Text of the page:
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Posts Tagged ‘home equity’

Housing Double Dip Represents ‘Patient’ Opportunity

Posted by Larry Doyle on June 1st, 2011 9:30 AM |

While various and sundry soothsayers have been touting the relative merits of our housing market for the last few years, I did not have a constructive comment about housing until just six weeks ago when I wrote, Is It Getting Time To Buy a House?. Housing price data released yesterday confirmed that our nations’ housing market has, in fact, suffered a double dip.

Is my positive commentary on housing premature and akin to ‘catching a falling knife’? Why was I negative for so long? Why do I think the bottoming process will be prolonged? What do I see as a compelling reason why homeownership is becoming increasingly attractive? Let’s navigate.

1. Why was I negative for so long? (more…)

A Proposed Solution to the Foreclosure Crisis

Posted by Larry Doyle on August 17th, 2010 12:12 PM |

With the Conference on The Future of Housing Finance being held in Washington today, do we really expect the government to propose anything that may help support or fix our system of housing finance? I am not optimistic and I am an optimist by nature. I am a big believer in unleashing the power and strength of entrepreneurial minds to address our problems. Why haven’t these minds developed solutions? Do you think that these minds are stifled by the overwhelming presence of Uncle Sam? I do. Back to housing and entrepreneurial spirits.  

I love when Sense on Cents can provide fertile ground for the free and open exchange of ideas, opinions, thoughts, and analysis on critically important issues of the day. I am deeply grateful when people not only comment here at Sense on Cents but I encourage people to provide written commentary. I can not promise that I will run every commentary that is submitted but I will seriously review and consider running those that I believe are deserving of greater exposure. I appreciate your allowing me to make those judgments. Plus ….it is my blog.

I have always maintained that jobs and housing are the two great linchpins upon which our economy rests. The government has thrown hundreds of billions of dollars at our housing crisis with no meaningful success….all reports aside. What can be done to solve the foreclosure crisis weighing on our housing market, our economy, and ultimately our nation?  (more…)

Cash Strapped Seniors Beware!!

Posted by Larry Doyle on October 6th, 2009 2:53 PM |

Tapping home equity was a prime driver in leading us into our current economic crisis. The same dynamic with an added twist may very well be setting the table for another round of fraud and accompanying problems.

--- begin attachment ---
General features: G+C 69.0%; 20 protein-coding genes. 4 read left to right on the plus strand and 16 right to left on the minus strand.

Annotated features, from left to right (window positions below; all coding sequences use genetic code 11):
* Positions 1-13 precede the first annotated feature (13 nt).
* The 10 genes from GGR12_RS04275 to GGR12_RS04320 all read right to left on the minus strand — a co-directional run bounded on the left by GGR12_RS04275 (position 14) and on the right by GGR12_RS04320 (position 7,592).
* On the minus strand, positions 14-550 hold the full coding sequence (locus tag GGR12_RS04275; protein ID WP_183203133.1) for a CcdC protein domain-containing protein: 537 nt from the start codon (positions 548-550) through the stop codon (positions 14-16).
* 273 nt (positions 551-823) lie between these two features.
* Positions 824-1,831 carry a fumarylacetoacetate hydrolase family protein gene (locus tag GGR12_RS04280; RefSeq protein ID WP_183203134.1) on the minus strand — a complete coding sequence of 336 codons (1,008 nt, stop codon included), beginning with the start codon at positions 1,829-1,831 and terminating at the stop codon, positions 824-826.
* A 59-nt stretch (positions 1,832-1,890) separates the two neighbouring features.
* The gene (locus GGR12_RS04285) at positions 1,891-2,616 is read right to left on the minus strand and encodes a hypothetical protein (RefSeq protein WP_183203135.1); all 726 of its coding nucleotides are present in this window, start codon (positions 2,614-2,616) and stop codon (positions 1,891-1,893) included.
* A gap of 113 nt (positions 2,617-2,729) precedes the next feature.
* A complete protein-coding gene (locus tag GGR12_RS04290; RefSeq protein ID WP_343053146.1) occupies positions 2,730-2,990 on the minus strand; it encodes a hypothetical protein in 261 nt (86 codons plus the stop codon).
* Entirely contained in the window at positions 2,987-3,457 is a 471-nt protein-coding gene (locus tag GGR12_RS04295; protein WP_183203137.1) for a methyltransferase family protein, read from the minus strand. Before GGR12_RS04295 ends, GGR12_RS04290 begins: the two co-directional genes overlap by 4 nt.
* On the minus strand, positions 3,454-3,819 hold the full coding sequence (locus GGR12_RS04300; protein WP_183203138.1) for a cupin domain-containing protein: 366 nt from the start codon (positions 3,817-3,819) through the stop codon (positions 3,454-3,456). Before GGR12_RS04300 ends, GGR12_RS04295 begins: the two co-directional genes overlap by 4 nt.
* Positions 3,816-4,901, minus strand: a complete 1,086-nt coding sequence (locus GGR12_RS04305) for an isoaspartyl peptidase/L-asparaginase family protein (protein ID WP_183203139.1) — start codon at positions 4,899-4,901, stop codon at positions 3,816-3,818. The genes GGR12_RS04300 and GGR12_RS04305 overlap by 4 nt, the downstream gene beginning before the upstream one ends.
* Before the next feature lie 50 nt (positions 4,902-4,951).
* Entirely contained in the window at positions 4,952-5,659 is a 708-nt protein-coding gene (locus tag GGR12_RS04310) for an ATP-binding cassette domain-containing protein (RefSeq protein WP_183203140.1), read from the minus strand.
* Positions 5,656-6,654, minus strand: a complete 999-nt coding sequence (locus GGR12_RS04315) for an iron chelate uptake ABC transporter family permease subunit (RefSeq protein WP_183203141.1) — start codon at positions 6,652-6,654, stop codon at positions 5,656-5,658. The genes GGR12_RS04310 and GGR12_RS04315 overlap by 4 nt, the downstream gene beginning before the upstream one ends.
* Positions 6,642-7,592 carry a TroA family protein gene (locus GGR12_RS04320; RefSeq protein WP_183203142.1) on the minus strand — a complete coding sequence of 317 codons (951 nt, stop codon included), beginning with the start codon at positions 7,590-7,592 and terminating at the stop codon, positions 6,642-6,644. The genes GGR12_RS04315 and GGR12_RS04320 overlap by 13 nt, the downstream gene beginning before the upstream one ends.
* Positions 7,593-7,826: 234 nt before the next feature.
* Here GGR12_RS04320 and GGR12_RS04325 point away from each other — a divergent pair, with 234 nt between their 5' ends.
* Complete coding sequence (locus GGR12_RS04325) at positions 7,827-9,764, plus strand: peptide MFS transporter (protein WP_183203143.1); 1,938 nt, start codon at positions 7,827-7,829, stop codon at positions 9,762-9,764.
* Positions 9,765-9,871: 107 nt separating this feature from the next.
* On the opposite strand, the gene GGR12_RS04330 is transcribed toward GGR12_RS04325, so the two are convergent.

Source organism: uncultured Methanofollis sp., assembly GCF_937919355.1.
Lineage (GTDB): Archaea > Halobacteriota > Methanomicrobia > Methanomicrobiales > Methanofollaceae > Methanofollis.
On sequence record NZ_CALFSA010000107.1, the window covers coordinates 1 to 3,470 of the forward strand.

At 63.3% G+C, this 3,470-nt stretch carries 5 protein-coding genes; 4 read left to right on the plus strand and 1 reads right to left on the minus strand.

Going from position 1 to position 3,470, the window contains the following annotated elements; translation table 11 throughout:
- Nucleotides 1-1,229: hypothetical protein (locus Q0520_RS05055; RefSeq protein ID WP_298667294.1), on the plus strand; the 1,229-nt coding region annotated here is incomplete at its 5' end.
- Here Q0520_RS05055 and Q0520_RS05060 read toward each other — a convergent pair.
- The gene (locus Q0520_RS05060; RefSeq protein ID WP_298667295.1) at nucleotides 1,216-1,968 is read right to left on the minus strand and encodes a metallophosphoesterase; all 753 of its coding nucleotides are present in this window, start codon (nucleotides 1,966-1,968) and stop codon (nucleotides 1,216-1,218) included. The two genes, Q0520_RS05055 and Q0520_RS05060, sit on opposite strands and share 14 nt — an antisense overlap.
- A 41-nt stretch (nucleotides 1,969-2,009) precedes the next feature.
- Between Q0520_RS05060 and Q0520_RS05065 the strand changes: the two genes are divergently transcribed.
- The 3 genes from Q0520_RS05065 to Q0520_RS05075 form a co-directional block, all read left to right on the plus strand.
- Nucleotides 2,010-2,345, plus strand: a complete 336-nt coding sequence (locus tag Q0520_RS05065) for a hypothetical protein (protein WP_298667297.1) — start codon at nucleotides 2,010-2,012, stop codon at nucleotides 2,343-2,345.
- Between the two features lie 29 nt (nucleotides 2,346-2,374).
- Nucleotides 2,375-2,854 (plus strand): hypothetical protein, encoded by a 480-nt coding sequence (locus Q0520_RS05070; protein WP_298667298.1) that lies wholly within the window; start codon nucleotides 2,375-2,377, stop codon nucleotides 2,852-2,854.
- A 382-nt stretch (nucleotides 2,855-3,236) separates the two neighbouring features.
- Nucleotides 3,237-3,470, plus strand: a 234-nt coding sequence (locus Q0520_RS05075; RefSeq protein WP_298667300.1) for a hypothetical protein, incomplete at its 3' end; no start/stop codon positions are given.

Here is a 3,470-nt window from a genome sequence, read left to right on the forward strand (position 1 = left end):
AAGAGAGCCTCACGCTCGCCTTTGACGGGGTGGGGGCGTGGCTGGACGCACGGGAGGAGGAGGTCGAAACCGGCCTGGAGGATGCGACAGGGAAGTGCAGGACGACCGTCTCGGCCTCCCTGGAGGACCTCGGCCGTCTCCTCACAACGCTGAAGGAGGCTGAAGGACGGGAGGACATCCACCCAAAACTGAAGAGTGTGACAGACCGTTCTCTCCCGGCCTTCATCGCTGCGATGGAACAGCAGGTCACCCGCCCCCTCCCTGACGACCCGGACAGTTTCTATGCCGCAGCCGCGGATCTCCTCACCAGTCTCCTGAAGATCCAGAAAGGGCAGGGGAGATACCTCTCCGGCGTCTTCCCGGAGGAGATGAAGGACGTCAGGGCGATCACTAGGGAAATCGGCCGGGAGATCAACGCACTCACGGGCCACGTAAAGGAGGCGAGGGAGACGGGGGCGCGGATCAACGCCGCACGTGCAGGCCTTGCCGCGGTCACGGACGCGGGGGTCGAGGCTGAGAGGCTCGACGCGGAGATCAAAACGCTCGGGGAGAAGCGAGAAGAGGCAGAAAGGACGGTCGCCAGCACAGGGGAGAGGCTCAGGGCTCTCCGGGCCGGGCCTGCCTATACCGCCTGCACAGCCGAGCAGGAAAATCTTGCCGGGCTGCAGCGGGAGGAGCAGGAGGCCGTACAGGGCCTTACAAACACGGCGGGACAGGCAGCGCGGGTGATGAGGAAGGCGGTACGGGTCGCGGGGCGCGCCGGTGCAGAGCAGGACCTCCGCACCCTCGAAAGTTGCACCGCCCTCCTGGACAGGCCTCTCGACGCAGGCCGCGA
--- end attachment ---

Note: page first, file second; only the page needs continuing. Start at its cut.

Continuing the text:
I refer to the housing finance product known as a reverse mortgage. This product is targeted primarily at our senior citizens who are cash strapped. Rest assured many a mortgage banker who is currently hard pressed to generate fees and earnings will attempt to take Grandma and Grandpa ‘to the hoop’ with this product.

While many quality professionals within the mortgage industry will work to highlight the potential pitfalls with reverse mortgages, do not think for a second that those messages will make their way to every customer.

Bloomberg highlights that our legal profession is starting to take notice of this ‘racket’ and writes, Reverse Mortgages May Be ‘Subprime Revisited’:

Reverse mortgages may be the next subprime crisis, according to the National Consumer Law Center.

Some of the same U.S. lenders that helped drive the real estate boom with loans to home buyers who couldn’t afford the payments are now targeting seniors, the center said. Brokers, who are given financial incentives to sell the loans, may be making misleading claims to potential customers, according to a report released today by the Boston-based NCLC.

“This market is designed to serve seniors, so when we find abuses cropping up and migrating from the subprime market to the senior market, that sounds an especially loud warning bell,” said Rick Jurgens, an advocate at the National Consumer Law Center, who contributed to the report.

Reverse mortgages enable people aged 62 and over who are looking for extra cash to use the equity in their homes and receive lump-sum payments, periodic checks, a line of credit, or a combination of the three. Lenders are repaid from the sale of the home when the borrowers die or move.

The former maximum payout for reverse mortgages backed by the Federal Housing Administration was $417,000. That limit was increased temporarily to $625,500 in February. Origination fees are capped at $6,000. In 2008, more than 100,000 seniors used reverse mortgages to tap over $17 billion in home equity, according to the Housing and Urban Development Department.

I implore anybody who reads this commentary to fully explore the implied mortgage rate and home appraisal values utilized with reverse mortgages.

Any questions, please do not hesitate to ask or to utilize the mortgage primers (in the left sidebar) here at Sense on Cents to learn more about this product.

LD






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